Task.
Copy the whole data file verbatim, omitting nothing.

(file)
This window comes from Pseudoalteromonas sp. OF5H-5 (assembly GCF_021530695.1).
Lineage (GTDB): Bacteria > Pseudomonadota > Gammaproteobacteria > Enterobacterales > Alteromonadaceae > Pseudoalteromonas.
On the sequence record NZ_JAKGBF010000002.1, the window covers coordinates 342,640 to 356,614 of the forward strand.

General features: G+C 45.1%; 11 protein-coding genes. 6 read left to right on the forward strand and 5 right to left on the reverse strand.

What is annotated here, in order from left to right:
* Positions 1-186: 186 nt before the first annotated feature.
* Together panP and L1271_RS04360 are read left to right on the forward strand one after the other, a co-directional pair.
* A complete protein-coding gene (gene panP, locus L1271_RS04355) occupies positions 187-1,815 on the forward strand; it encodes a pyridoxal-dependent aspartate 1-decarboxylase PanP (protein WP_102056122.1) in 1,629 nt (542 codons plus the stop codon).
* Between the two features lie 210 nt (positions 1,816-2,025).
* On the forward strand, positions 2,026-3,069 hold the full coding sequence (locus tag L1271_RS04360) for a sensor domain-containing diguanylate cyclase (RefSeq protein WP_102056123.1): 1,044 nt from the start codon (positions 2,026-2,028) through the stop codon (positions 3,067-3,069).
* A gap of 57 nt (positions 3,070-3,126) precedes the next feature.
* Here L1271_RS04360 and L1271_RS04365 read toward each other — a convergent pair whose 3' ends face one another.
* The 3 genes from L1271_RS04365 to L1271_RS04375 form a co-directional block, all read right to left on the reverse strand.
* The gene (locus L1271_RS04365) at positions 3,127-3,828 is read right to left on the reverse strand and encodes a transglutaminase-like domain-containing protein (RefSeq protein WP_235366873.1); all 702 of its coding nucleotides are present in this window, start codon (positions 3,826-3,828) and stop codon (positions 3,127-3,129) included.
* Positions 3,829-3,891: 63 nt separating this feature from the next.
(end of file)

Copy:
This window comes from Pseudoalteromonas sp. OF5H-5 (assembly GCF_021530695.1).
Lineage (GTDB): Bacteria > Pseudomonadota > Gammaproteobacteria > Enterobacterales > Alteromonadaceae > Pseudoalteromonas.
On the sequence record NZ_JAKGBF010000002.1, the window covers coordinates 342,640 to 356,614 of the forward strand.

General features: G+C 45.1%; 11 protein-coding genes. 6 read left to right on the forward strand and 5 right to left on the reverse strand.

What is annotated here, in order from left to right:
* Positions 1-186: 186 nt before the first annotated feature.
* Together panP and L1271_RS04360 are read left to right on the forward strand one after the other, a co-directional pair.
* A complete protein-coding gene (gene panP, locus L1271_RS04355) occupies positions 187-1,815 on the forward strand; it encodes a pyridoxal-dependent aspartate 1-decarboxylase PanP (protein WP_102056122.1) in 1,629 nt (542 codons plus the stop codon).
* Between the two features lie 210 nt (positions 1,816-2,025).
* On the forward strand, positions 2,026-3,069 hold the full coding sequence (locus tag L1271_RS04360) for a sensor domain-containing diguanylate cyclase (RefSeq protein WP_102056123.1): 1,044 nt from the start codon (positions 2,026-2,028) through the stop codon (positions 3,067-3,069).
* A gap of 57 nt (positions 3,070-3,126) precedes the next feature.
* Here L1271_RS04360 and L1271_RS04365 read toward each other — a convergent pair whose 3' ends face one another.
* The 3 genes from L1271_RS04365 to L1271_RS04375 form a co-directional block, all read right to left on the reverse strand.
* The gene (locus L1271_RS04365) at positions 3,127-3,828 is read right to left on the reverse strand and encodes a transglutaminase-like domain-containing protein (RefSeq protein WP_235366873.1); all 702 of its coding nucleotides are present in this window, start codon (positions 3,826-3,828) and stop codon (positions 3,127-3,129) included.
* Positions 3,829-3,891: 63 nt separating this feature from the next.